So there are three species of friendship, equal in number to the kinds of things that are loved; for in accordance with each, there is a reciprocal loving which one is not unaware of, and those who love one another wish for good things for one another in the same sense in which they love. So those who love one another for what is useful do not love one another for themselves, but insofar as something good comes to them from one another. And it is similar with those who love on account of pleasure, since they are fond of charming people not for being people of a certain sort, but because they are pleasing to themselves. So those who love for what is useful have a liking based on what is good for themselves, and those who love for pleasure have a liking based on what is pleasant to themselves, and the other person is loved not for what he is, but insofar as he is useful or pleasant. Therefore, these are friendships of an incidental kind, since it is not insofar as the one loved is the very person he is that he is loved, but insofar as he provides, in the one case, something good, or in the other case, pleasure. Hence, such friendships are easily dissolved, when the people themselves do not stay the way they were, for when the others are no longer pleasant or useful they stop loving them. And what is useful does not stay the same, but becomes something different at a different time. So when that through which they were friends has departed, the friendship is dissolved, since the friendship was a consequence of that.

But the complete sort of friendship is that between people who are good and are alike in virtue, since they wish for good things for one another in the same way insofar as they are good, and they are good in themselves. And those who wish for good things for their friends for their own sake are friends most of all, since they are that for themselves and not incidentally; so the friendship of these people lasts as long as they are good, and virtue is enduring. And each of them is good simply and good for his friend, since good people are both good simply and beneficial to one another. And they are similarly pleasant since the good are pleasant both simply and to one another, for to each person, actions that are his own and such as his own are according to his pleasure, while the actions of the good are the same or similar. And it is reasonable that such friendship is lasting, for all those things that ought to belong to friends are joined together in it. For every friendship is for something good or for pleasure, either simply or for the one who loves, and is from some sort of similarity, and in this sort all the things mentioned are present on account of themselves, since in this sort the people are alike, and all the rest of it; and what is good simply is also pleasant simply, and these things most of all are loved, and so the loving and the friendship among these people is the most intense and best.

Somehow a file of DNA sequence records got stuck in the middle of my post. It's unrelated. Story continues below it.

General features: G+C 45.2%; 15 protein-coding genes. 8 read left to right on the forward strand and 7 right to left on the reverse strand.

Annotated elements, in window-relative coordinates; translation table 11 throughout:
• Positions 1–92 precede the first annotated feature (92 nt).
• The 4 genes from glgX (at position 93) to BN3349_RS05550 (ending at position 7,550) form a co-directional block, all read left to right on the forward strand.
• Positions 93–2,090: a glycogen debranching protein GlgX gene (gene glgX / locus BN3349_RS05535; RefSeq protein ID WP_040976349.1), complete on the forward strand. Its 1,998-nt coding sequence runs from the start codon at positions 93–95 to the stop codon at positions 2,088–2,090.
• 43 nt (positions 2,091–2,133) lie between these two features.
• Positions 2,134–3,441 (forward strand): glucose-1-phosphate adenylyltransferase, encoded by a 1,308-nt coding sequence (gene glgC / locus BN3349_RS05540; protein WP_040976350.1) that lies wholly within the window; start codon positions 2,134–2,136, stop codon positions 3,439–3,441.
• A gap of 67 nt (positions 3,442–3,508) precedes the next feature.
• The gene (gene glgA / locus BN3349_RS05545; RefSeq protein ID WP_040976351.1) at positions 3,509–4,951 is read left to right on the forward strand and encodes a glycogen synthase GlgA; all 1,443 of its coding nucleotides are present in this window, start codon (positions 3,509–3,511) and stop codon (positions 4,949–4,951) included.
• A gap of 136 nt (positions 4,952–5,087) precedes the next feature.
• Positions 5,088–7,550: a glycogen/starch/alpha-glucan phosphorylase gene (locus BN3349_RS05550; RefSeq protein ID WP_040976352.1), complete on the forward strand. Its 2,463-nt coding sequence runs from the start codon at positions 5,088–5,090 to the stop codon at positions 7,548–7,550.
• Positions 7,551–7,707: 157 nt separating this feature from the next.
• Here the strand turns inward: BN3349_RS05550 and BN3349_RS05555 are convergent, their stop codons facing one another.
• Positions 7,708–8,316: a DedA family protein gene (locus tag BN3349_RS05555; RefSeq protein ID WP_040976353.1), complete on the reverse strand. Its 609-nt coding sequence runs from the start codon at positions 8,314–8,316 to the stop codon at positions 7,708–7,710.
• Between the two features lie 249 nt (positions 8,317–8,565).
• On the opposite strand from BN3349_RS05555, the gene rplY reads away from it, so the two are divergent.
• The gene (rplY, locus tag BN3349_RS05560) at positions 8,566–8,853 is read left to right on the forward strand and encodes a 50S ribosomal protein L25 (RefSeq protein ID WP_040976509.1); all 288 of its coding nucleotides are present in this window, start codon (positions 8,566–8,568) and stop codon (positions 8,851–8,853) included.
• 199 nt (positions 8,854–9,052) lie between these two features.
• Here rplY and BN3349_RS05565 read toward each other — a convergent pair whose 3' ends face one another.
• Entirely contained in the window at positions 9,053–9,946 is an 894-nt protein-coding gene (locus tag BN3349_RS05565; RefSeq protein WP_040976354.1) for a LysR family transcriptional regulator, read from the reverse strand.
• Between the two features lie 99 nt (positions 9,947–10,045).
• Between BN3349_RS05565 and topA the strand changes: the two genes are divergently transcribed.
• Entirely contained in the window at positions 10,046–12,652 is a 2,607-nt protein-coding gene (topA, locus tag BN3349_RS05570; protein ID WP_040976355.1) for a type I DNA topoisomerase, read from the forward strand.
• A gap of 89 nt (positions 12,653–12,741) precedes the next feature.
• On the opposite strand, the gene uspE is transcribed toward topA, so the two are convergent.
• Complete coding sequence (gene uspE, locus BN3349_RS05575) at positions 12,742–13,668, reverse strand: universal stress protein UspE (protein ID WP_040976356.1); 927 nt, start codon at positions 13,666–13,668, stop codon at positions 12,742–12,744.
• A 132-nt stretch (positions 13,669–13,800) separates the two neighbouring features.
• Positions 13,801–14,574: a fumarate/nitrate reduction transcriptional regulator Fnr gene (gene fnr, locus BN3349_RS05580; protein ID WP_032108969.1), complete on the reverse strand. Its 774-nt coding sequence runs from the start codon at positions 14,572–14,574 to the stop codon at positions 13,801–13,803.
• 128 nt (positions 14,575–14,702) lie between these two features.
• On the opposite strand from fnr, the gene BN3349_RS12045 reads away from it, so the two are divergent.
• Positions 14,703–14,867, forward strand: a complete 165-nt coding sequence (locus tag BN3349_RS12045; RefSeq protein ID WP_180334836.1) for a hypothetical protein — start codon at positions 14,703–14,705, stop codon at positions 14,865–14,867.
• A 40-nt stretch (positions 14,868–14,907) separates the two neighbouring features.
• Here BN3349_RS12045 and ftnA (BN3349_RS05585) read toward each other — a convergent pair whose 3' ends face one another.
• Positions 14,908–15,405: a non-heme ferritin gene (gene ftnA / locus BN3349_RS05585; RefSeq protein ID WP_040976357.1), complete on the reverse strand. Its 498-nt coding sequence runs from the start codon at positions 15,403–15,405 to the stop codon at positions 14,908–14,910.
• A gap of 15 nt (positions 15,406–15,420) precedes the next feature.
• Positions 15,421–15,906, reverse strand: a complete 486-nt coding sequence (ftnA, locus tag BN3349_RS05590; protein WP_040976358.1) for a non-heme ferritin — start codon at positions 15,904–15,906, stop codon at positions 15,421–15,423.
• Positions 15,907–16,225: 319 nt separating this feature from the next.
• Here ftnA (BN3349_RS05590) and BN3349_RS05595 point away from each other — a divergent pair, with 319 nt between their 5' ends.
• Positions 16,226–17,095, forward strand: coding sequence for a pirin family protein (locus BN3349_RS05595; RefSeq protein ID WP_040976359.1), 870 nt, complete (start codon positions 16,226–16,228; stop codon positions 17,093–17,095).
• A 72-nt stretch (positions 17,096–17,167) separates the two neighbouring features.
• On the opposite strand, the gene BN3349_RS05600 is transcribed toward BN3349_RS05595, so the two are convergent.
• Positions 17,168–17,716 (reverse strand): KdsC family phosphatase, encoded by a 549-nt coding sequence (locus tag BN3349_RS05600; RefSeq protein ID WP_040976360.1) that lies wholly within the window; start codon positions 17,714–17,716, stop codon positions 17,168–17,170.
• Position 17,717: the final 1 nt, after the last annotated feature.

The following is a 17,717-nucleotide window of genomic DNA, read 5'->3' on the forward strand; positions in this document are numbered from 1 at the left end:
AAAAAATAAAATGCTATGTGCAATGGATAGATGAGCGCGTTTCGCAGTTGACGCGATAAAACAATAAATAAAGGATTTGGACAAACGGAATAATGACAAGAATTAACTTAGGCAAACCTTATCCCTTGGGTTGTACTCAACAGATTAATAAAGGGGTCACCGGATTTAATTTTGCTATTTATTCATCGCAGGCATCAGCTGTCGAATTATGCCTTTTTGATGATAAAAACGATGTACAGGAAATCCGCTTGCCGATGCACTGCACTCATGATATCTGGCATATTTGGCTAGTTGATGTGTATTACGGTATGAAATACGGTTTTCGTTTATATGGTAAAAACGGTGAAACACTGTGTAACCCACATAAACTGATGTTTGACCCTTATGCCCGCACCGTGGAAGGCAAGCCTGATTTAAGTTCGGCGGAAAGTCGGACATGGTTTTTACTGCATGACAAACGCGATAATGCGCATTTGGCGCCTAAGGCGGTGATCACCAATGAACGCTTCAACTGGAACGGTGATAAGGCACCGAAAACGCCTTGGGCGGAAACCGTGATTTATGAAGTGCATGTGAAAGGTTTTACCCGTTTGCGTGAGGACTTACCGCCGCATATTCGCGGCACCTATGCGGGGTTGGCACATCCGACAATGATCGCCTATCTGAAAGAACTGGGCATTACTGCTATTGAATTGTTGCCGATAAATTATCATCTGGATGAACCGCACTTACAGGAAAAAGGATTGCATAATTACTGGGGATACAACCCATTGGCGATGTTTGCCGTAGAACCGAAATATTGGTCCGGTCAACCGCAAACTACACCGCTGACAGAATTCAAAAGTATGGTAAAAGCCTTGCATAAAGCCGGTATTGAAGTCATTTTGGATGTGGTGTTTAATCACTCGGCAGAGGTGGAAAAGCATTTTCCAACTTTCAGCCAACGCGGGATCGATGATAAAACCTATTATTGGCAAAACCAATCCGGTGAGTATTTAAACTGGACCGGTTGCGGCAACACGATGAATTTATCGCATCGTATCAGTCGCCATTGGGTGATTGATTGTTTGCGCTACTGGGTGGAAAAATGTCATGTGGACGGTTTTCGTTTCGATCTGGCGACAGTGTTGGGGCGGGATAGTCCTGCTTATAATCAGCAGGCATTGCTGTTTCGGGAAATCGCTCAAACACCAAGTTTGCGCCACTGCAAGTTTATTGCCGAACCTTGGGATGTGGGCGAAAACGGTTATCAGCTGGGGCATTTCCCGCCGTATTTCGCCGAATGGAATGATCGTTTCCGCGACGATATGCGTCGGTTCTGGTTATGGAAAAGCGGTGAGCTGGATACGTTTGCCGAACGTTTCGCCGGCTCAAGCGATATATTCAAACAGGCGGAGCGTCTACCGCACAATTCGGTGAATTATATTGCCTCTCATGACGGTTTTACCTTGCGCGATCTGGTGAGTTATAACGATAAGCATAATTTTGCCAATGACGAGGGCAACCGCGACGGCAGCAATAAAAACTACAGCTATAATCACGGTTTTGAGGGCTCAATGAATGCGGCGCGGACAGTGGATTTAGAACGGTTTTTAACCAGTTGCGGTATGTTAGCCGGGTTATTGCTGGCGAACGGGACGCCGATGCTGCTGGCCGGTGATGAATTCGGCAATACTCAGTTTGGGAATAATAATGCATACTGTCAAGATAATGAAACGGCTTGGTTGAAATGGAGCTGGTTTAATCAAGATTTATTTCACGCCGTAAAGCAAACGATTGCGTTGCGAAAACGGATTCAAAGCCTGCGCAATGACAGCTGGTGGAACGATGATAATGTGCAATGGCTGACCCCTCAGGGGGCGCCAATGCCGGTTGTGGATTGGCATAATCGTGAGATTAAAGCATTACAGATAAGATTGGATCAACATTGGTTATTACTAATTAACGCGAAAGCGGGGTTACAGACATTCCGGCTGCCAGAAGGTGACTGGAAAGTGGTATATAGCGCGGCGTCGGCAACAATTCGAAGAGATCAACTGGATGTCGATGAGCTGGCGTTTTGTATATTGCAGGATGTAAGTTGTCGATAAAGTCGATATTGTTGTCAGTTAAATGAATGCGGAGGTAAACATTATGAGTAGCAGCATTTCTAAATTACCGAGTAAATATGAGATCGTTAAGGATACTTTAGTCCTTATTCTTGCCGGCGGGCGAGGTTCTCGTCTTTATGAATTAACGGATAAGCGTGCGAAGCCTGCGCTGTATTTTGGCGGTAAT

But such friendships are likely to be rare for such people are few. Also, there is an additional need of time and intimate acquaintance, for according to the common saying, it is not possible for people to know one another until they use up the proverbial amount of salt together, and so it is not possible for them to accept one another before that, or to be friends until each shows himself to each as lovable and as trusted. Those who quickly make gestures of friendship toward one another want to be friends, but are not unless they are also lovable and know this, since wishing for friendship comes about as something quick, but friendship does not.

Affection seems like a feeling, but friendship seems like an active condition, for affection is no less present for inanimate things, but loving in return involves choice, and choice comes from an active condition. And people wish for good things for those they love for those others’ own sake, not as a result of feeling but as a result of an active condition. And by loving the friend, they love what is good for themselves, for when a good person becomes a friend, he becomes good for the one to whom he is a friend. So each of them loves what is good for himself, and also gives back an equal amount in return in wishing as well as in what is pleasant; for it is said that “friendship is equal relationship,” and this belongs most of all to the friendship of the good.

–Selections from Aristotle’s Nicomachean Ethics, Book VIII, Chapters 3 & 5, translator: Joe Sachs

The Buddha also taught that if you come across a true friend–one who is noble, fearless, thoughtful, and wise–then walk with that friend in peace. If you find such a friend, you can walk together for life. But don’t be too eager to find such a friend. If you become greedy for such a friend, you will be disappointed, and you will not be able to live in peace and harmony with others.